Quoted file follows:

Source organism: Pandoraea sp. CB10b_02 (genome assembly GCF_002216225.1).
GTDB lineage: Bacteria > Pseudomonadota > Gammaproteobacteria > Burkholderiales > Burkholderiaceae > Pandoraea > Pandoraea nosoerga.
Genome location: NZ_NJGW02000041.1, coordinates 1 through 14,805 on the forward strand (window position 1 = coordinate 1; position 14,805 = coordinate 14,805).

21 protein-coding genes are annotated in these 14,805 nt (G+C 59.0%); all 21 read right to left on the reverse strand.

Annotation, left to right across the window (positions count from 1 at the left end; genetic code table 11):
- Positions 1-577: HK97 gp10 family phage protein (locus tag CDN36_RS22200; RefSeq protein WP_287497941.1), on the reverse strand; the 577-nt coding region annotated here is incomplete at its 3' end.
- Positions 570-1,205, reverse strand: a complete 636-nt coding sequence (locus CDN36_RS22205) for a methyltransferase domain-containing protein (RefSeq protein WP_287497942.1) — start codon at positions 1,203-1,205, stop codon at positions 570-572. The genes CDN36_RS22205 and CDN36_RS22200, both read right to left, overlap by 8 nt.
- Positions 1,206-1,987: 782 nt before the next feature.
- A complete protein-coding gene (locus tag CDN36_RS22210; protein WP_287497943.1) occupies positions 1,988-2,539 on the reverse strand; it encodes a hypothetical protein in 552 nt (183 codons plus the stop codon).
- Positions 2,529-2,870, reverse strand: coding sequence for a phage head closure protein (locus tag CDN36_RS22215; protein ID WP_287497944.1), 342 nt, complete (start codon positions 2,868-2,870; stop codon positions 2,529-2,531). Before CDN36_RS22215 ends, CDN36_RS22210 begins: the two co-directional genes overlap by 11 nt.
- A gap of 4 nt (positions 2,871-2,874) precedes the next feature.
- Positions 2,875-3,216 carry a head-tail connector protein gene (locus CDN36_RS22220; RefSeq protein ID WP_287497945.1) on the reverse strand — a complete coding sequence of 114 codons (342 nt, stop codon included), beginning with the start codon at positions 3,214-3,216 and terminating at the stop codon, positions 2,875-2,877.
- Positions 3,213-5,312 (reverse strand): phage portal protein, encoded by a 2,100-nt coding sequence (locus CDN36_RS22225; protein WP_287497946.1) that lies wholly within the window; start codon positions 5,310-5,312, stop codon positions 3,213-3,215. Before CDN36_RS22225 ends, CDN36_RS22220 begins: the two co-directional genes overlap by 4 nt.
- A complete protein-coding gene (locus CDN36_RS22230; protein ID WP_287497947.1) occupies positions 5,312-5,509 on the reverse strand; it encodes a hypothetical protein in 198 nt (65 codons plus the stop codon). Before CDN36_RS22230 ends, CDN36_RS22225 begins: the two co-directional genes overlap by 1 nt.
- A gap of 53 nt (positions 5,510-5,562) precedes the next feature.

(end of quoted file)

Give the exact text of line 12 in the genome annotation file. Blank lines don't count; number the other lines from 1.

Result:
- Positions 2,875-3,216 carry a head-tail connector protein gene (locus CDN36_RS22220; RefSeq protein ID WP_287497945.1) on the reverse strand — a complete coding sequence of 114 codons (342 nt, stop codon included), beginning with the start codon at positions 3,214-3,216 and terminating at the stop codon, positions 2,875-2,877.